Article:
Power Hitter Profile: John Leland: Remote Production Expert, Systems Integration Guru

John Leland took a roundabout route into sports television. Through a varied career that has constantly oscillated between live remote production and systems integration, the vice president of global media operations for Origin Digital has stood at the helm of sports networks, led the charge at technology companies, headed digital operations at media conglomerates, and even sat in the driver’s seat (literally) of mobile production units. Few professionals have held as many positions — and had as much success in those positions — as John Leland.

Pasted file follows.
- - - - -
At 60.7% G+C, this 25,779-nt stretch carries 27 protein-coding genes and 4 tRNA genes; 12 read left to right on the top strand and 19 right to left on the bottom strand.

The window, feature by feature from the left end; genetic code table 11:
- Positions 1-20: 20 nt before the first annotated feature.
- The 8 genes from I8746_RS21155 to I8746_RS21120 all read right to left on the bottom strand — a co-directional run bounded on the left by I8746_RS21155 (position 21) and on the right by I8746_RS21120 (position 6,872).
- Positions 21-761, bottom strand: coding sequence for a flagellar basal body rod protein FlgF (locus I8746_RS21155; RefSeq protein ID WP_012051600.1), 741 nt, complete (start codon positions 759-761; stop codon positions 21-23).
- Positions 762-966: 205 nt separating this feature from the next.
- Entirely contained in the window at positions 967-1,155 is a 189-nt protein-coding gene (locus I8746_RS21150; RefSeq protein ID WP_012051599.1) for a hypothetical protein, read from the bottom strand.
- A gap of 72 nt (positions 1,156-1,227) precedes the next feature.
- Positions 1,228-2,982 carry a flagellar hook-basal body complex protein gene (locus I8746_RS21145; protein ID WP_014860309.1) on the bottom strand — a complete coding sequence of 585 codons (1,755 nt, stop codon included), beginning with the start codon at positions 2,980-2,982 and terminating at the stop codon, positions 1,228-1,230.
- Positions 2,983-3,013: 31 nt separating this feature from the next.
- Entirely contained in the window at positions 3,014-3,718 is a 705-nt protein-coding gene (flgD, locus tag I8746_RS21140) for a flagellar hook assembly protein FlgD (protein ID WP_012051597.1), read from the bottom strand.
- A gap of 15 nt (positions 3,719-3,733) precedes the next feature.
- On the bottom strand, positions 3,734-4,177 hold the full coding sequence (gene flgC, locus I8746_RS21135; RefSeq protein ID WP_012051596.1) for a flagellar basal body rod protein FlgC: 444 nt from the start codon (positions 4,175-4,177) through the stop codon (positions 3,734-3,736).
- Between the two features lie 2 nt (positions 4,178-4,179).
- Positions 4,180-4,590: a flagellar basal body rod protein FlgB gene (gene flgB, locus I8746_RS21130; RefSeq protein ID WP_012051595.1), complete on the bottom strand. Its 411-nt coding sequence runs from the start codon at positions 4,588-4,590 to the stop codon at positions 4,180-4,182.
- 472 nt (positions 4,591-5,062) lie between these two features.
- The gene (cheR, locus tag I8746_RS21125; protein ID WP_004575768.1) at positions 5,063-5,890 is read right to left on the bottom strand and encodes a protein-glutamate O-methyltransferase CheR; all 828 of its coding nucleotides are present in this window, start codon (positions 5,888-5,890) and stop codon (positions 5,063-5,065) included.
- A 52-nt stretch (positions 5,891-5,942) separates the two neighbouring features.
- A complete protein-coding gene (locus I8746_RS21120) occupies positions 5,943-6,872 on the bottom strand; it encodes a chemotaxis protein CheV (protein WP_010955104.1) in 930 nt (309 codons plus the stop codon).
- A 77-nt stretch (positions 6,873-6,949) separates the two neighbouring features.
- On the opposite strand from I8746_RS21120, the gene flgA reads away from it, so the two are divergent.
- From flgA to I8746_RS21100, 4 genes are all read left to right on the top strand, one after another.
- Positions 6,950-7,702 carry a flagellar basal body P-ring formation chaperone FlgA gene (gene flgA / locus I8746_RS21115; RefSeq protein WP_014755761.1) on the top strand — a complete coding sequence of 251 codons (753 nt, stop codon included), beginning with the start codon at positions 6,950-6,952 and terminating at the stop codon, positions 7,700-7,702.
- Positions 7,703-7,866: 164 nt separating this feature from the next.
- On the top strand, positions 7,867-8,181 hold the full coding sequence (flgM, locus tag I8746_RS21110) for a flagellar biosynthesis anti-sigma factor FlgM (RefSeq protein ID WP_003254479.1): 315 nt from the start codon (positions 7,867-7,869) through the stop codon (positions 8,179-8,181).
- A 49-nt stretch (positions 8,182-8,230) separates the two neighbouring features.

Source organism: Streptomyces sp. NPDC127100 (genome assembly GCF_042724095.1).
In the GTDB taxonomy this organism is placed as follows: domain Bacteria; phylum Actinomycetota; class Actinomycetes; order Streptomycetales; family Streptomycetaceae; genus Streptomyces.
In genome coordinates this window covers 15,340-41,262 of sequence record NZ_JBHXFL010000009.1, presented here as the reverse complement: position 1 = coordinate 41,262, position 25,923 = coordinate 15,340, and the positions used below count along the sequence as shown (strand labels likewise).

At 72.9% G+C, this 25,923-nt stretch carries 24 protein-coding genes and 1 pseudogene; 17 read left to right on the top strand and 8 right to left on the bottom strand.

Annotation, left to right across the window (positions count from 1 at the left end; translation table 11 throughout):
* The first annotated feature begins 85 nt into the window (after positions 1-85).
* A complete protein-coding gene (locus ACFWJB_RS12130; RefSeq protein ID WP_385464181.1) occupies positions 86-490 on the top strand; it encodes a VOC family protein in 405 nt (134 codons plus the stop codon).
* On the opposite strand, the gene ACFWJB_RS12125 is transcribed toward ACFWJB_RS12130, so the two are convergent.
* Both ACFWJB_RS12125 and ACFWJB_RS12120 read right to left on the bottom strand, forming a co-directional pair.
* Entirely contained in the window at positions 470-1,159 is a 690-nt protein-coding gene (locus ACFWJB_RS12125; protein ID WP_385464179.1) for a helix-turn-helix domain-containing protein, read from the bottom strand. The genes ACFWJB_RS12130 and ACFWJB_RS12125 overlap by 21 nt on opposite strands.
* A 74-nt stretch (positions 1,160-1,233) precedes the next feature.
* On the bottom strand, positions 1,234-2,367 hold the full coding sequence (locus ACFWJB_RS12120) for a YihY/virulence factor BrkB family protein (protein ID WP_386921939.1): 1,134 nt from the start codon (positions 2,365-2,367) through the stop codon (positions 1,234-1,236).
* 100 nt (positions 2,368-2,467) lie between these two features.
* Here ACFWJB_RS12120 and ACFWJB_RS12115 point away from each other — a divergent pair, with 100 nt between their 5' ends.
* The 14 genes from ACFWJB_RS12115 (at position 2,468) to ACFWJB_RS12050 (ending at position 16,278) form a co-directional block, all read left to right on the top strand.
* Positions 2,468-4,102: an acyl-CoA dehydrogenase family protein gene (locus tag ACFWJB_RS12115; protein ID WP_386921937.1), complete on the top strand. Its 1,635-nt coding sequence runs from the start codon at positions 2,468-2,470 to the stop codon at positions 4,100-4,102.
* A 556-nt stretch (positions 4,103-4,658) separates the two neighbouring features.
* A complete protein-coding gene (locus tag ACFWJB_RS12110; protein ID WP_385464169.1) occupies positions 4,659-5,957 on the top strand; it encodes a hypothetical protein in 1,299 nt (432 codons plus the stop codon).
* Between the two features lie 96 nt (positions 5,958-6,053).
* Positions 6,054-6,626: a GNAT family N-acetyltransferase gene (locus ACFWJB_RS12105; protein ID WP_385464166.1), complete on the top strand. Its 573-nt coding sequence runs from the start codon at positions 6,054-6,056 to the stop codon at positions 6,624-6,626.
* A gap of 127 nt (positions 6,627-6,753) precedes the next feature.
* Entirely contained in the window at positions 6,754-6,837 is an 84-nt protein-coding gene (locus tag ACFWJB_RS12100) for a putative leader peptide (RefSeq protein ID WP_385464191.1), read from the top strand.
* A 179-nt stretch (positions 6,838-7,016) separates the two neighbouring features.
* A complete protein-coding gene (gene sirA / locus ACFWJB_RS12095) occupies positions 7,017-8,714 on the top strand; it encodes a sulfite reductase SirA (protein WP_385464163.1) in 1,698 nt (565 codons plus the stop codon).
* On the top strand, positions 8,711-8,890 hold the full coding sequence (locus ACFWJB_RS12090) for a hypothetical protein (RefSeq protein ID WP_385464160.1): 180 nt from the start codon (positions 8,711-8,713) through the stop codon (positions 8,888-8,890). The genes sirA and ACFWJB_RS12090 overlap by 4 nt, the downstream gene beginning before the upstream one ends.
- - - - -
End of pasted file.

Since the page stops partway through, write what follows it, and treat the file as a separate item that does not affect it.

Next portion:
From the Beginning, on the Road
Leland began working long before he began working in television. After a four-year stint with the government, he served as the general manager of a real estate company, building shopping centers, housing, and office buildings.

Fifteen years after starting college, he returned home to New Hampshire, where he earned a degree in communications and behavioral science from the University of New Hampshire. As a way of paying for this final collegiate push, at the age of 33, Leland got his first television job, working as an audio mixer at New Hampshire Public Television. He was soon hired as the operations manager for the station.